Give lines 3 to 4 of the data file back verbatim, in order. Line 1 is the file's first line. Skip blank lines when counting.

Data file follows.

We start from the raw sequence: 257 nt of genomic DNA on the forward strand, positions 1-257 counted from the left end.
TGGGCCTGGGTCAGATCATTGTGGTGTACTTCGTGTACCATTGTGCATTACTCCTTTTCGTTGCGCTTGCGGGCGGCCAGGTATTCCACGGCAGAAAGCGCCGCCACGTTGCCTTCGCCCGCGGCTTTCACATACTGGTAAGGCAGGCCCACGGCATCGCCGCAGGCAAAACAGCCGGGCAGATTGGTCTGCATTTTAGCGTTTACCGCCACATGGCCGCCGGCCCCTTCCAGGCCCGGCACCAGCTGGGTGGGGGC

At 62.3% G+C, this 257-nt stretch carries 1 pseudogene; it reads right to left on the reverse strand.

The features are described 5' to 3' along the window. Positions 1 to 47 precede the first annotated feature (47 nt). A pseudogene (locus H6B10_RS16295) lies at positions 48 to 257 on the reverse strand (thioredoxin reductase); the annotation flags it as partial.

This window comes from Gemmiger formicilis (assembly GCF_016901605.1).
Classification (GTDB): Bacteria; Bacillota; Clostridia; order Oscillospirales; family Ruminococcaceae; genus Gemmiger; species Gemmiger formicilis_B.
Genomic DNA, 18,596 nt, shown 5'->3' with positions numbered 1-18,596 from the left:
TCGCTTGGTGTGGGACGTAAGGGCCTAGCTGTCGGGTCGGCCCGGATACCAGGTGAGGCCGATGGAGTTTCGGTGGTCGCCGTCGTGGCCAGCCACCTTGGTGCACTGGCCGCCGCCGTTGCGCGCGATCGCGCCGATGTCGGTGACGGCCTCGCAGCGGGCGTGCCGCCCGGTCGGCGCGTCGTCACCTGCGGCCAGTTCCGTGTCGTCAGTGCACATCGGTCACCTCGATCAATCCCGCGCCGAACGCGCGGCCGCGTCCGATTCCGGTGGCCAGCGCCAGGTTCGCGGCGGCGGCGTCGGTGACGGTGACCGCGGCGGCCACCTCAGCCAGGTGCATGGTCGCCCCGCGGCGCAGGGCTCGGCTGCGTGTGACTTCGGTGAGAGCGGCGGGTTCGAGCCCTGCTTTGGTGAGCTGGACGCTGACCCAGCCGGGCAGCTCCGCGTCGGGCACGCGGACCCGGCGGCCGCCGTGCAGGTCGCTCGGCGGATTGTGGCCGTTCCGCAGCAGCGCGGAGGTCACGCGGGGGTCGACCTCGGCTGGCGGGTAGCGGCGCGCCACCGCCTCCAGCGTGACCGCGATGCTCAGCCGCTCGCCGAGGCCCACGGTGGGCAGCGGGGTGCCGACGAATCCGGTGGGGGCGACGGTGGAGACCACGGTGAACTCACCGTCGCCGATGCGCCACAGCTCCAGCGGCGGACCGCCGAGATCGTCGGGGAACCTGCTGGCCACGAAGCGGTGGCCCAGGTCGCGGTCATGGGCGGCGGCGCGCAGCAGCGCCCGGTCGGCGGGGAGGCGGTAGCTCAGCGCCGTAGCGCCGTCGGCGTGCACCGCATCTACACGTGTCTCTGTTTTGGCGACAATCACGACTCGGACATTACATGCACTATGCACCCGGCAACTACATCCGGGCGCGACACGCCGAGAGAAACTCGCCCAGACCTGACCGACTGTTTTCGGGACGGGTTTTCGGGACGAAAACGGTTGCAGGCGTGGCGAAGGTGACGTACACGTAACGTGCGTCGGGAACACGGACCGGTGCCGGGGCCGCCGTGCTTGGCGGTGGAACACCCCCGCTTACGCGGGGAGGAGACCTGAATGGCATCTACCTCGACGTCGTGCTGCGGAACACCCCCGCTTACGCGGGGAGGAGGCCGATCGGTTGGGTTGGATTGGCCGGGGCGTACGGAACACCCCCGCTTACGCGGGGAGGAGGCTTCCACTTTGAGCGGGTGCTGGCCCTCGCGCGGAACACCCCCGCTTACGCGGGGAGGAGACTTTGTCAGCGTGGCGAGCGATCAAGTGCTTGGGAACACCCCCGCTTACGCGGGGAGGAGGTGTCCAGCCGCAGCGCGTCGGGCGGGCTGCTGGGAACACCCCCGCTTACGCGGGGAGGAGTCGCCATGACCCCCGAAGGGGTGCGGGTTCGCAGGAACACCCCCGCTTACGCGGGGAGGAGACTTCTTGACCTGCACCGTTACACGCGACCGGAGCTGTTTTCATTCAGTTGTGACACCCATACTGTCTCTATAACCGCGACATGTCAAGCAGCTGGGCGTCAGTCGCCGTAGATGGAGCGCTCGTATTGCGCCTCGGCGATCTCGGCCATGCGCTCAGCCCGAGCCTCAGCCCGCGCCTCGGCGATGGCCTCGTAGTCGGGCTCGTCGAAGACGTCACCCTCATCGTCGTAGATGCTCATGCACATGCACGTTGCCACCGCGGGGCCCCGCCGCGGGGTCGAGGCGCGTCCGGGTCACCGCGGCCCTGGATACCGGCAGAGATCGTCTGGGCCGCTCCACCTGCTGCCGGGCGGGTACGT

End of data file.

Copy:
At 62.3% G+C, this 257-nt stretch carries 1 pseudogene; it reads right to left on the reverse strand.

The features are described 5' to 3' along the window. Positions 1 to 47 precede the first annotated feature (47 nt). A pseudogene (locus H6B10_RS16295) lies at positions 48 to 257 on the reverse strand (thioredoxin reductase); the annotation flags it as partial.